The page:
The motions of Mason London
A sleepy bulldog is lightly snoring against the hazy backdrop of a summery day as its animated owner tosses scrunched balled-up sketches into a basketball hoop—Joe Prytherch is a designer whose work appears to have no bounds, with each of his depictions as atmospheric and evocative as the last.
Whether a music-fused animation for Kamaal Williams that magnetically transports you into the heart of a neon-lit Peckham or a set of World Cup host cards that poetically captures the ubiquity of the event's multiculturalism, Prytherch's Lo-Fi designs visualize every detail you can imagine and also the ones you rarely notice. The viewer drifts to the movement of a skater, feels the isolation and creative block of working from home, and the sensitiveness of a pianist playing in a murky, poorly lit cellar. Like cinematic masterpieces, his creations allow you to immerse in that soul-stirring environment, to experience something that is both beautiful and provocative. It is a window to revisiting familiar places in unfamiliar times. After a year of sheltered existence and most days feeling identical, his energized visuals are expressive artworks that remind us of a world before lockdown—even if that's a lucid subway carriage swaying to the movement of the rush-hour commute.
On Instagram, Prytherch is known as 'Mason London.' Once the art director of Boiler Room, he made the freelance leap a few years back and now collaborates with the likes of Esquire, Bombay Bicycle Club, and Lily Allen to name a few. For years he's been developing a nostalgic style that captures the streetwear culture of New York and London in the 1990s, mixed with Blade Runner-like neon lights. He says this style is a reference to the interests he developed during "adolescence, fighting to get out." Popular culture imports flooded Britain, like much of the world, from America in the 1990s. Movies would often premiere nearly a year after the stateside release, when his friends went to visit America and came back to tell the tales at school, it was like "they’d taken a trip to the future." It was a magical time and these moments stayed with him forever. In a time before Google and social media, Prytherch taught himself to imagine what was happening in America, in a way envisioning the 'future.' Through trial and error, his aesthetic would later gravitate to the moments that inspired his youth.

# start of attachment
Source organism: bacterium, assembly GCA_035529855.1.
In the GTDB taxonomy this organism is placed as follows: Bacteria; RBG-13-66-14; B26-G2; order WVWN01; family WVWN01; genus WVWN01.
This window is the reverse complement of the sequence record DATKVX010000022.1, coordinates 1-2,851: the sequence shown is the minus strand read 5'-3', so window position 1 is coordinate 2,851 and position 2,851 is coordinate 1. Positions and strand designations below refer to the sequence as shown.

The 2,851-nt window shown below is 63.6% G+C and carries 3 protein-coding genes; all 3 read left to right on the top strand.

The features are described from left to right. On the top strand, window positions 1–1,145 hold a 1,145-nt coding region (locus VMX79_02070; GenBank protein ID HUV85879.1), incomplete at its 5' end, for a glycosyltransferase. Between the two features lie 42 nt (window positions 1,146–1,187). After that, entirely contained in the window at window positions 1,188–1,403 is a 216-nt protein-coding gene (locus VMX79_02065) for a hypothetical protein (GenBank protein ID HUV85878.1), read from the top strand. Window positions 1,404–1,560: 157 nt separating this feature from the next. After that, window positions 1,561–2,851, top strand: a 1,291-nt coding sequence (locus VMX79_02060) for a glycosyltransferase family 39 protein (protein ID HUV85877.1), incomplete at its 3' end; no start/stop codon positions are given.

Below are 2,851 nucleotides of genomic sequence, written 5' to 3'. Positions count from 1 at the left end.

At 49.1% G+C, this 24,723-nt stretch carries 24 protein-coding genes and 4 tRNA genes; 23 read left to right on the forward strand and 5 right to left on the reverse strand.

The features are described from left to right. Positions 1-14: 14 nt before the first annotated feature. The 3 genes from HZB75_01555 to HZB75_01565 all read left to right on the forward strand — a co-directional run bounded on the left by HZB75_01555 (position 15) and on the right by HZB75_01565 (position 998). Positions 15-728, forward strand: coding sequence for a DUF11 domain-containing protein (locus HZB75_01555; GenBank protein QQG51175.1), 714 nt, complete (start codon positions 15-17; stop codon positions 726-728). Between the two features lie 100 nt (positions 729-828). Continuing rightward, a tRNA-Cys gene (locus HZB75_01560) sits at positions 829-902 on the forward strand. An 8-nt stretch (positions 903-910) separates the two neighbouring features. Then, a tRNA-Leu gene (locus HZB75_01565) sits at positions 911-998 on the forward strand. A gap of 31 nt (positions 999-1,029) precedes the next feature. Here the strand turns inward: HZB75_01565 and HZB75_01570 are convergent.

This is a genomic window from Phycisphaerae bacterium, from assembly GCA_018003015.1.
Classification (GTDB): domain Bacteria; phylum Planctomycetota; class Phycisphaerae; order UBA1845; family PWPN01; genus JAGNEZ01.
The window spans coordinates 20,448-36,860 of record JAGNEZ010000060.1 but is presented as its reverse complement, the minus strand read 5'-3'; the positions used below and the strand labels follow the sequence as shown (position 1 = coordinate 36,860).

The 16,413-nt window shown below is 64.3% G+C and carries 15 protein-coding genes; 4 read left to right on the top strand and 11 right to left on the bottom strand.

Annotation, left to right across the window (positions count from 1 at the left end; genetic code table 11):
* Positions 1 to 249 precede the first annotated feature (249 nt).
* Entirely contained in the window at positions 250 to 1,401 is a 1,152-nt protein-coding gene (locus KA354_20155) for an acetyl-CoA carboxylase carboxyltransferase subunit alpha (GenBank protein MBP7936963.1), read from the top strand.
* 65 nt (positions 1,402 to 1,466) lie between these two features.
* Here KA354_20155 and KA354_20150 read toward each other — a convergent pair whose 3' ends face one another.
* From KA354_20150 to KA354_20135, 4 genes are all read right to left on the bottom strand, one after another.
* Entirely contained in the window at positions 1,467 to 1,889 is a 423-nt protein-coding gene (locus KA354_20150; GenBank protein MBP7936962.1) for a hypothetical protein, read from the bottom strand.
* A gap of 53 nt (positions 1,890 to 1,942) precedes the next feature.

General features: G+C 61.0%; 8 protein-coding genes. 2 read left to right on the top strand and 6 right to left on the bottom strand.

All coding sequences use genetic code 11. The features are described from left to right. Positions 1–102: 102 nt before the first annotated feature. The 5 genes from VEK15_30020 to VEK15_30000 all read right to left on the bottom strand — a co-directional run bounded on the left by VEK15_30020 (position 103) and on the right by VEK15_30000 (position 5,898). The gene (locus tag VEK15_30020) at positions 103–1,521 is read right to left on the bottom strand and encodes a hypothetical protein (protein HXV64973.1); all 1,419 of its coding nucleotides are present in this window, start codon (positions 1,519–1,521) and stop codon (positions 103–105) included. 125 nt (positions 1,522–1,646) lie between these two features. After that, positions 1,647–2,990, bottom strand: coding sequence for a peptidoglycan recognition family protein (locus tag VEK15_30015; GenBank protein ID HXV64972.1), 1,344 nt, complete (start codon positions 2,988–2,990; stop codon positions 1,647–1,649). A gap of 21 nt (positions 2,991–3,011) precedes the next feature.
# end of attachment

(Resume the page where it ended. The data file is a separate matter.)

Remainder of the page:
Hidden amongst his depictions are references to movements and people that shaped that decade. Michael Jordan and the Chicago Bulls were kings of the NBA, J Dilla and the Notorious B.I.G dominated the radio waves, and skate brand Supreme captured the changing cultural tide of fashion. What separates Prytherch from other designers is his unreal attention to tiny details and cloistered popular cultural relics. These range from a shrouded Franco Manca pizza box in a recent Esquire piece to progressive literature of the moment camouflaged into the backdrop. The detail is essential to him, "I enjoy drawing them—it’s fun to try and mimic different styles whether that be packaging design, architecture, or interior design," he explains to us. The little touches make the scene feel more realistic. "Any time someone looks at a real-life street scene there will be a lot of peripheral detail that they take in subconsciously but maybe couldn’t recall if they were asked about, so I like to use this effect in my work," and social media enhances this effect more. "The benefit I have is that if someone is looking at one of my animations on Instagram then they can watch it multiple times and try and spot all these details, so I get the credit for drawing them in the end anyway," he jokes about the continuous looping.
To create one piece of animated work, he jumps between three to four programs. He draws on Adobe Illustrator, then imports the piece to Photoshop to arrange and save as PNGs which composition together in After Effects. He designs on Adobe Animate for the frame by frame stuff and After Effects for tweening and compositing everything together. The looping animations can take anywhere from a week to a month to make depending on the level of detail and length of the clip. This rigorous process requires recognition, he's even been labeled the 'Lionel Messi of illustration,’ to which he laughingly replies, "I’d rather be the Michail Antonio of illustration because I’m a West Ham fan."